Illustrated White Paper on Democratic Reform in Tibet-Per capita net income of Tibetans kept increasing

China Human Rights Net > News > Focus > Illustrated White Paper on Democratic Reform in Tibet > III. Tremendous Historic Changes over the Past Half-century

Per capita net income of Tibetans kept increasing

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China's government Monday published a white paper on the situation in Tibet before and since1959 to mark the 50th anniversary of the region's Democratic Reform. The paper, released by the State Council Information Office, reviewed the profound changes that have taken place in the past 50 years. It also shed light on the laws governing the social development of Tibet, and attempts to rebut lies and rumors it alleges were spread by the 14th Dalai Lama and his hard-core supporters.

 

Since 1978, the per capita net income of Tibetan peasants and herdsmen kept increasing at an average rate of 10.1 percent per year, reaching 3,176 yuan in 2008.

 

Table showing changes in Tibetan economic and cultural life

Before the democratic reform in 1959, Tibetan peasants and herdsmen had barely any means of production. Debt-ridden almost for the whole life, they hardly expected any net income. But since 1978, the per capita net income of Tibetan peasants and herdsmen kept increasing at an average rate of 10.1 percent per year, reaching 3,176 yuan in 2008. The annual growth rate in the 2003-2008 period was 13.1 percent. The per capita disposable income of urban dwellers in Tibet stood at 12,482 yuan in 2008, which was 21 times that of the 565 yuan in 1978.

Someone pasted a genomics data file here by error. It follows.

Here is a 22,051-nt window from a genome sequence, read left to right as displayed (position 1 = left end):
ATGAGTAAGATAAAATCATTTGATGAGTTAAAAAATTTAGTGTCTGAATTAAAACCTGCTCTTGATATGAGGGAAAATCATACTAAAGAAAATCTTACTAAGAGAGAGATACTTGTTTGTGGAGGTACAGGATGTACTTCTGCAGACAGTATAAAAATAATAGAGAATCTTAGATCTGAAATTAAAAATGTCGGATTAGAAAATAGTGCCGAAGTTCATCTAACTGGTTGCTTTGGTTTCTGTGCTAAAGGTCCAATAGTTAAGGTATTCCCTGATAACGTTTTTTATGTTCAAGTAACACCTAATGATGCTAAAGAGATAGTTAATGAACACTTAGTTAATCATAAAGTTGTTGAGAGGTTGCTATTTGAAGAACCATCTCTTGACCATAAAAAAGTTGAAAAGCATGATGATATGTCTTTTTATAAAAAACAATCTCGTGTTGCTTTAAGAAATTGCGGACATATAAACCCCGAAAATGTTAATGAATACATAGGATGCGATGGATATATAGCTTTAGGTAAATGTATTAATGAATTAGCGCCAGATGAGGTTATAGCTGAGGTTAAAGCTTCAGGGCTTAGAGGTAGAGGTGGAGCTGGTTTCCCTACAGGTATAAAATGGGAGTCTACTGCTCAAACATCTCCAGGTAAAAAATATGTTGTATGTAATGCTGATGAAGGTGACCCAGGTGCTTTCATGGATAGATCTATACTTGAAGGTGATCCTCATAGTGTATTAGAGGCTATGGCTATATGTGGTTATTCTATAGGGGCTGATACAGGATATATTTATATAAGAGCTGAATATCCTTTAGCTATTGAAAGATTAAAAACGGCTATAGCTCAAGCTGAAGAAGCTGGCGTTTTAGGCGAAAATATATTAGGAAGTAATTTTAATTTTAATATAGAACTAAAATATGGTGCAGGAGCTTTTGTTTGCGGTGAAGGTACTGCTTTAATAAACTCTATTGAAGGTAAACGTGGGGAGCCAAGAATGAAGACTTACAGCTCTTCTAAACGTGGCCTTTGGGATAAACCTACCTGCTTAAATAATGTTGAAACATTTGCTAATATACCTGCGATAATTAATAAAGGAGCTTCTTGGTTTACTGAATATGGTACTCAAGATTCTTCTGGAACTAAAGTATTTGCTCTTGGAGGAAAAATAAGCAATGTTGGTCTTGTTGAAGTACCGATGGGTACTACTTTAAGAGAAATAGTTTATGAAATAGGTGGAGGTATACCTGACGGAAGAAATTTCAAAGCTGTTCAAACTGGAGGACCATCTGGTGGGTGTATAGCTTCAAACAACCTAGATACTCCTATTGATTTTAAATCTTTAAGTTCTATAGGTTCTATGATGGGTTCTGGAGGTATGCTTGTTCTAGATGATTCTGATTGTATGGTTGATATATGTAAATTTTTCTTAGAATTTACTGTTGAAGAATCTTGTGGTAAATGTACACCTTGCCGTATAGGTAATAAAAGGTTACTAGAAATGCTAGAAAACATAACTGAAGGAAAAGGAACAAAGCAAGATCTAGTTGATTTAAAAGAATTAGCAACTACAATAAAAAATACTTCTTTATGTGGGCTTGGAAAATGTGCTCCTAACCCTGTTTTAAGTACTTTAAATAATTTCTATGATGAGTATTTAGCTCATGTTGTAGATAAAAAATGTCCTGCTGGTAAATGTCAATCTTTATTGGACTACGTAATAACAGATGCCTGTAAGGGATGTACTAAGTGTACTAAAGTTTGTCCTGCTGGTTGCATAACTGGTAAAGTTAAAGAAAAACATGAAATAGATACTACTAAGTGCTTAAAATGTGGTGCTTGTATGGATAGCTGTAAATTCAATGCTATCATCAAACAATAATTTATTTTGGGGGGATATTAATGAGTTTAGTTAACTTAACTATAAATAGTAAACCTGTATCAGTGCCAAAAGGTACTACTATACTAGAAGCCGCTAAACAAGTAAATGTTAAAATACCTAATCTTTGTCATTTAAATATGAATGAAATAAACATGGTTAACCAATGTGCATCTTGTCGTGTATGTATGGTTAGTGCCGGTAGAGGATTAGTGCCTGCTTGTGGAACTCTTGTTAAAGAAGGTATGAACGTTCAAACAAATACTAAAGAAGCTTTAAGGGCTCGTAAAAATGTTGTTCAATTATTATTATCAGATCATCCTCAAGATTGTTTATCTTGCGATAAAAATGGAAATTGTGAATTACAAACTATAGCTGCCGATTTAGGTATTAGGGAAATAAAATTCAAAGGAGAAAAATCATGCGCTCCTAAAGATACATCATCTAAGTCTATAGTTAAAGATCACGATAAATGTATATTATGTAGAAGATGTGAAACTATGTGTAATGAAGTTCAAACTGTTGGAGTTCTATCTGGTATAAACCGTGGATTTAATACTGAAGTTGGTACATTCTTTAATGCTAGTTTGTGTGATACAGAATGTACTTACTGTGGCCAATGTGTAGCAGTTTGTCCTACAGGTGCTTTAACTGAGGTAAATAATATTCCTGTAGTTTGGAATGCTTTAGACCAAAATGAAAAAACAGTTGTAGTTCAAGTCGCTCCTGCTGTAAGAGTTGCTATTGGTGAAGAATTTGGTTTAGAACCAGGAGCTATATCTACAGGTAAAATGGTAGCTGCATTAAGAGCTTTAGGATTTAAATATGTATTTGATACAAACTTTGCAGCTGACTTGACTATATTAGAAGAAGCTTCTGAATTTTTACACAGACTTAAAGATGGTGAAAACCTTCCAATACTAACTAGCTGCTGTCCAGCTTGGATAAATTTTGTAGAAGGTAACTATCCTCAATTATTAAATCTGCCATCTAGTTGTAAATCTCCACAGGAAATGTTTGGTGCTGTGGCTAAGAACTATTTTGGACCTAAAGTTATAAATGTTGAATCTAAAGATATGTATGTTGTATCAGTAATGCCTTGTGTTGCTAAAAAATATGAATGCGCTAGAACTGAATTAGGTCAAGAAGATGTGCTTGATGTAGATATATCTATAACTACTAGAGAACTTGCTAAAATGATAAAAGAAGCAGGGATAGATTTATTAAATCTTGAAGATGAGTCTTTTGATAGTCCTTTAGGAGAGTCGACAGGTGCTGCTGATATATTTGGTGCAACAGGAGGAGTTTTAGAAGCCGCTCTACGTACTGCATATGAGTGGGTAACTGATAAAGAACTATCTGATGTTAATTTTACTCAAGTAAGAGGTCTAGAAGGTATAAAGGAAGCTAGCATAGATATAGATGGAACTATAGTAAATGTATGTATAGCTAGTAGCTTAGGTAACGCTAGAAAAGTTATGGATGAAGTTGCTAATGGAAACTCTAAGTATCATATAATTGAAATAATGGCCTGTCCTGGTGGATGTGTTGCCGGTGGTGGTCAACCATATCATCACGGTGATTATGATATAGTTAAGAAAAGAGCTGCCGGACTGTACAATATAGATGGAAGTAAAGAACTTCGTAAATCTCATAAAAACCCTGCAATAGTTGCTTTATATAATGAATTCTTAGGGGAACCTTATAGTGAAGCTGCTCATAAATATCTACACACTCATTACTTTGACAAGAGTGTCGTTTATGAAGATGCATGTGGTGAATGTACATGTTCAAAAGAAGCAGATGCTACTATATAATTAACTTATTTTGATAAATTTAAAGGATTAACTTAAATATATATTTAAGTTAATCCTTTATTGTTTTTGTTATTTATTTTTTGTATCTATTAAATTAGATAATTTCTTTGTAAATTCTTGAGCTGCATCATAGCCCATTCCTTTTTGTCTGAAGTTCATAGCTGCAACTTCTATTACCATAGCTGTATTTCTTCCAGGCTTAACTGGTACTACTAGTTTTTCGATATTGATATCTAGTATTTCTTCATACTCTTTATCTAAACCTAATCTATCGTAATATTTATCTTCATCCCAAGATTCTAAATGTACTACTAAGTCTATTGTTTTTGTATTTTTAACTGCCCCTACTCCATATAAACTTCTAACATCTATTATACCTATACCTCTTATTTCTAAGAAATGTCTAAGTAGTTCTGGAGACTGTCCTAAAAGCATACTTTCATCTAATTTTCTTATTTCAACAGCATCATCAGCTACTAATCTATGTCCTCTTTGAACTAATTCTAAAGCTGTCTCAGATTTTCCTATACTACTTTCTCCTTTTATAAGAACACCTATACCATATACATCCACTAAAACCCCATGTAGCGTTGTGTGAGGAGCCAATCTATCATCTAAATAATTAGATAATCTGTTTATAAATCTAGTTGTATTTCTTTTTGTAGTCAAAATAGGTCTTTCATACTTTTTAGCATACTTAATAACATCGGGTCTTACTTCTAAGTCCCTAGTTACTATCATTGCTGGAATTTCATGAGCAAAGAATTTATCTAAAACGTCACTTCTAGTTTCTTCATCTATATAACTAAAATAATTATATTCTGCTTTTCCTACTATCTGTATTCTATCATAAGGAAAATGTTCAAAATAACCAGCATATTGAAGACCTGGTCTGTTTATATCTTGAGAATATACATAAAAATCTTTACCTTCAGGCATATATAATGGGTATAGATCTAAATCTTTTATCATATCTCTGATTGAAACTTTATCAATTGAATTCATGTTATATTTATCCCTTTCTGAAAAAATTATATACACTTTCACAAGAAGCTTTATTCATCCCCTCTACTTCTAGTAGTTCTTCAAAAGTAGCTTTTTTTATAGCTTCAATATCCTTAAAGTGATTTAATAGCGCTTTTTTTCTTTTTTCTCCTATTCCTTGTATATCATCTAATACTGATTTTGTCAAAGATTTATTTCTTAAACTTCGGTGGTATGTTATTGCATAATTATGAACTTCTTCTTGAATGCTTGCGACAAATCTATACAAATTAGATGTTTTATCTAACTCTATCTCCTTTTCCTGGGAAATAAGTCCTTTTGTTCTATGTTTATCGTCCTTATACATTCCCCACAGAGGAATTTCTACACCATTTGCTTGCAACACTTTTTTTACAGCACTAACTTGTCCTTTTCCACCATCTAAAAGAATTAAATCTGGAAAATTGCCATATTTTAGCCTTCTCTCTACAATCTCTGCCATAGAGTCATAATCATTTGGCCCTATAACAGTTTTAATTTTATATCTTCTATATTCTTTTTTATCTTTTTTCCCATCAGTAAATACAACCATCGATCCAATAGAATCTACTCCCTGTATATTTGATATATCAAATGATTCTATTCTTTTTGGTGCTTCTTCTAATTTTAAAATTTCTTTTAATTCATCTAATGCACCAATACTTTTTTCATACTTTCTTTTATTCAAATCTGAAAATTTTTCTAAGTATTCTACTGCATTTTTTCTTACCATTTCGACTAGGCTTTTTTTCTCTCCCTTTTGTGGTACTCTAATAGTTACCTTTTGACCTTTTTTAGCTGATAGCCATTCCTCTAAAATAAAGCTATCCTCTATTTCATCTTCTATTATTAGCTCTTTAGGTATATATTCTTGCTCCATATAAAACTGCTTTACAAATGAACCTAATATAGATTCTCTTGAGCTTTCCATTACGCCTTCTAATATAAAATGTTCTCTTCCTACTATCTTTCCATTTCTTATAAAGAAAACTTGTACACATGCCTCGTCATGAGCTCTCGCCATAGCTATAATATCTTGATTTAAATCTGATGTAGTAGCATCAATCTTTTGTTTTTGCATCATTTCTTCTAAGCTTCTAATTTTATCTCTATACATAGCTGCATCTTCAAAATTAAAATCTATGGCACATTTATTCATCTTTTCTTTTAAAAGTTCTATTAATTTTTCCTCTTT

New House

Before the democratic reform, more than 90 percent of Tibet's residents had no private housing, the peasants and herdsmen had very poor living conditions, and the per-capita housing of urban dwellers was less than three sq m. At that time, Lhasa had a population of 20,000 only, and nearly 1,000 were poverty-stricken or beggar households huddling in tattered shelters on the outskirts. Today, with the construction of a new countryside and the comfortable housing project underway, 200,000 households, comprising nearly one million peasants and herdsmen, have moved into modern houses. By 2008, the per-capita housing area was 22.83sq m in rural areas and 33.00 sq m in urban areas.

 

Serene Old Age

 

A social security system has been basically put in place to cover both cities and countryside in Tibet. In 2008, the allowances for each family of the infirm elderly without children, which is guaranteed food, clothing, medical care, housing and burial expenses, was raised to 1,600 yuan. In 2006, Tibet led other farming and pastoral areas in China with a system of basic subsistence allowances which covered all peasants and herdsmen with an income below 800 yuan.

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